Jonathan Bloch, a Curator of Vertebrate Paleontology at the Florida Museum of Natural History, explains how an early interest in the natural world and history, then later geology, led to his career in paleontology.
Interview and videos produced by Olivia Stultz for Explore Research at the University of Florida.
Jonathan Bloch: When I was really young I was fascinated by the natural world and I would collect insects and look at the flowers and the plants around me in California where I grew up. I was also always really very interested in old things, so I was fascinated by mythology and I was fascinated by old books and anything that told a history of some sort that you had to sort of think about and think about the history. So I’ve always always been excited about things that are old and thinking about the history of things.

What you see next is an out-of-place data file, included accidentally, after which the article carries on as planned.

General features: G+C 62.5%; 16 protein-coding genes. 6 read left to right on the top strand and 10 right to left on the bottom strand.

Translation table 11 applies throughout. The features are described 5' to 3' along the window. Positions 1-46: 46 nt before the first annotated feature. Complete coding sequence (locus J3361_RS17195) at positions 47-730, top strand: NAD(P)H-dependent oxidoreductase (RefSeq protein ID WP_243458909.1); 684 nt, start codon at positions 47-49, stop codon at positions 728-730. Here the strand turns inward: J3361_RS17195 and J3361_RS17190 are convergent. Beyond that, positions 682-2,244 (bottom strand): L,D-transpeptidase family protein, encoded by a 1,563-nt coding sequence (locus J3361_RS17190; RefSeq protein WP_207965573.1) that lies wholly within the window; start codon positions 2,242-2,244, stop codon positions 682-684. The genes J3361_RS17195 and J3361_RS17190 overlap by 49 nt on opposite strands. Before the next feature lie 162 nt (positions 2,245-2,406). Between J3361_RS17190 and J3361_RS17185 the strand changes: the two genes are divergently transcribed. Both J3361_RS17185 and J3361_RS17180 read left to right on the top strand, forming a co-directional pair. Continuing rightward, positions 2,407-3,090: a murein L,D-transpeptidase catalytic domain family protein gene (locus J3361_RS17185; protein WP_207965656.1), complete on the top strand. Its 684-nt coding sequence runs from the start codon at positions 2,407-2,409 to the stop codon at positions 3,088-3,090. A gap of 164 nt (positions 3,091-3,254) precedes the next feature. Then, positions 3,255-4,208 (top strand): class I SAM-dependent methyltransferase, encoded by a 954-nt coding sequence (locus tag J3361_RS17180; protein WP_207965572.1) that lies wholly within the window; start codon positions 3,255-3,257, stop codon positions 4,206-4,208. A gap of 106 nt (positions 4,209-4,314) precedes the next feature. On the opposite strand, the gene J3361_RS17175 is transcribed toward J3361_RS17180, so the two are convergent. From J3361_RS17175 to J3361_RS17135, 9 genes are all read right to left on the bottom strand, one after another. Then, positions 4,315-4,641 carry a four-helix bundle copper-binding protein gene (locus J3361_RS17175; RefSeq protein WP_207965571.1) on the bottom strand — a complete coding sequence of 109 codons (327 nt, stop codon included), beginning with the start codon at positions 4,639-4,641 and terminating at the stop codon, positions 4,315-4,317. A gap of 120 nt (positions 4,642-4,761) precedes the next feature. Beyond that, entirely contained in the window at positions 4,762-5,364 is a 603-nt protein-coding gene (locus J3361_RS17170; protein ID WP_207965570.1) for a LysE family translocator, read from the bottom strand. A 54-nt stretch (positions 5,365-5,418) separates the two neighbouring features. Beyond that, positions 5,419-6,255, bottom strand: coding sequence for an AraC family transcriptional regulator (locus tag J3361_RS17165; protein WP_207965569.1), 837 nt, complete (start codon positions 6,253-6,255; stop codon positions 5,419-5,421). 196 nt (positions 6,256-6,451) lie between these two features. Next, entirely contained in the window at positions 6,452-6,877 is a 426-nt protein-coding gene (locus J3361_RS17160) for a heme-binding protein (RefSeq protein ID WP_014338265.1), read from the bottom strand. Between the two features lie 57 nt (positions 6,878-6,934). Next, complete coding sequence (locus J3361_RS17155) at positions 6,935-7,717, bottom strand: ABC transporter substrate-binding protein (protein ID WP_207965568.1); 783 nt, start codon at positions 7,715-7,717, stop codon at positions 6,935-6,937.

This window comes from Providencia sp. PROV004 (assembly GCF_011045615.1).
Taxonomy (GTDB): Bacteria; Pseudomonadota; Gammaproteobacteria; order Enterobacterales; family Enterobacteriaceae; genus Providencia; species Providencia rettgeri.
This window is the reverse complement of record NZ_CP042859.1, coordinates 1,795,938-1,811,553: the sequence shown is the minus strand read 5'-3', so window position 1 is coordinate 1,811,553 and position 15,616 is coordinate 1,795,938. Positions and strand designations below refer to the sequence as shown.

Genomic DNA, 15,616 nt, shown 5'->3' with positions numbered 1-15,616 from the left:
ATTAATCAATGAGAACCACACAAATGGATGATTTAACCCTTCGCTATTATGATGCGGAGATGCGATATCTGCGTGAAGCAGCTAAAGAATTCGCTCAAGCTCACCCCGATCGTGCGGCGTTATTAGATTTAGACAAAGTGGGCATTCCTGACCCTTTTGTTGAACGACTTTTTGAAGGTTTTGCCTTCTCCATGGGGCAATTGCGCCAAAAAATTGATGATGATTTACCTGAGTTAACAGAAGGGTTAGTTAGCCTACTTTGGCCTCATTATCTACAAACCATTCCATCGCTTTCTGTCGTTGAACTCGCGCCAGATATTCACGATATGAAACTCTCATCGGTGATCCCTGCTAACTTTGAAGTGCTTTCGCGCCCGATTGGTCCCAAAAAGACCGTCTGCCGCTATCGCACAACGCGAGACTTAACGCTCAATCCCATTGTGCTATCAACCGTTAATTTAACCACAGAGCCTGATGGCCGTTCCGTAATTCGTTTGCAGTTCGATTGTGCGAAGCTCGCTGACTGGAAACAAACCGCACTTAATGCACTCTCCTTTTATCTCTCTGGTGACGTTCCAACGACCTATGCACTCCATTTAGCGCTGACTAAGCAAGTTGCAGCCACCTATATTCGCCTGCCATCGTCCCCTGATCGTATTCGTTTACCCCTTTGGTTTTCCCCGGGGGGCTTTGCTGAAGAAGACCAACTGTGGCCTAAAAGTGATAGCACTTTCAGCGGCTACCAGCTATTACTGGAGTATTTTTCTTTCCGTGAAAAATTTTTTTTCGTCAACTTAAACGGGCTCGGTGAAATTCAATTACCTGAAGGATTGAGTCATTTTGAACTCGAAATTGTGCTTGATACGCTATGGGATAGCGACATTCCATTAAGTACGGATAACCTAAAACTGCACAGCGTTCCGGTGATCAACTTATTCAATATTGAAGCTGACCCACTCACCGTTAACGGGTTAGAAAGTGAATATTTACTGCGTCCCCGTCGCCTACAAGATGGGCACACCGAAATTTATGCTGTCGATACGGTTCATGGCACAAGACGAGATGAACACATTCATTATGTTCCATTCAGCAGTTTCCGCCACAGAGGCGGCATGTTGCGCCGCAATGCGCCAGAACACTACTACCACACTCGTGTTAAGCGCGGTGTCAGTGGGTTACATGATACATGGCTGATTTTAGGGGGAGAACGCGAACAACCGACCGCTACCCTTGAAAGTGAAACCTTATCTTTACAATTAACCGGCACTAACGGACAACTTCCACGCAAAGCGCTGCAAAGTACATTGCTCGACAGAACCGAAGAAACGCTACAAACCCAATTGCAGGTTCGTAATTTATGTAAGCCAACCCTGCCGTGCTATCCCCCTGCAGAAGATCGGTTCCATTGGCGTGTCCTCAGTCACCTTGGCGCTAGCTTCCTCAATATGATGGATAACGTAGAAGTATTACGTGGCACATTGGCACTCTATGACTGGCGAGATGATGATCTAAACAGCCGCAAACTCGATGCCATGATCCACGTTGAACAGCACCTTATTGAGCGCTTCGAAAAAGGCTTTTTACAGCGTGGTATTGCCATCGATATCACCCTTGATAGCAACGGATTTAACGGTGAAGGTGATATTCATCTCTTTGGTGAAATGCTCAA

When I went to college I became interested in geology and the history that rocks told about the planet and so it was in that context that I very happily discovered that you could study the history of life contained in those rocks, and to me this was a very exciting thing that one could split open rocks and see the history of all the animals and the plants on the planet and even the history of ourselves.
Learn more about the Vertebrate Paleontology collection at the Florida Museum.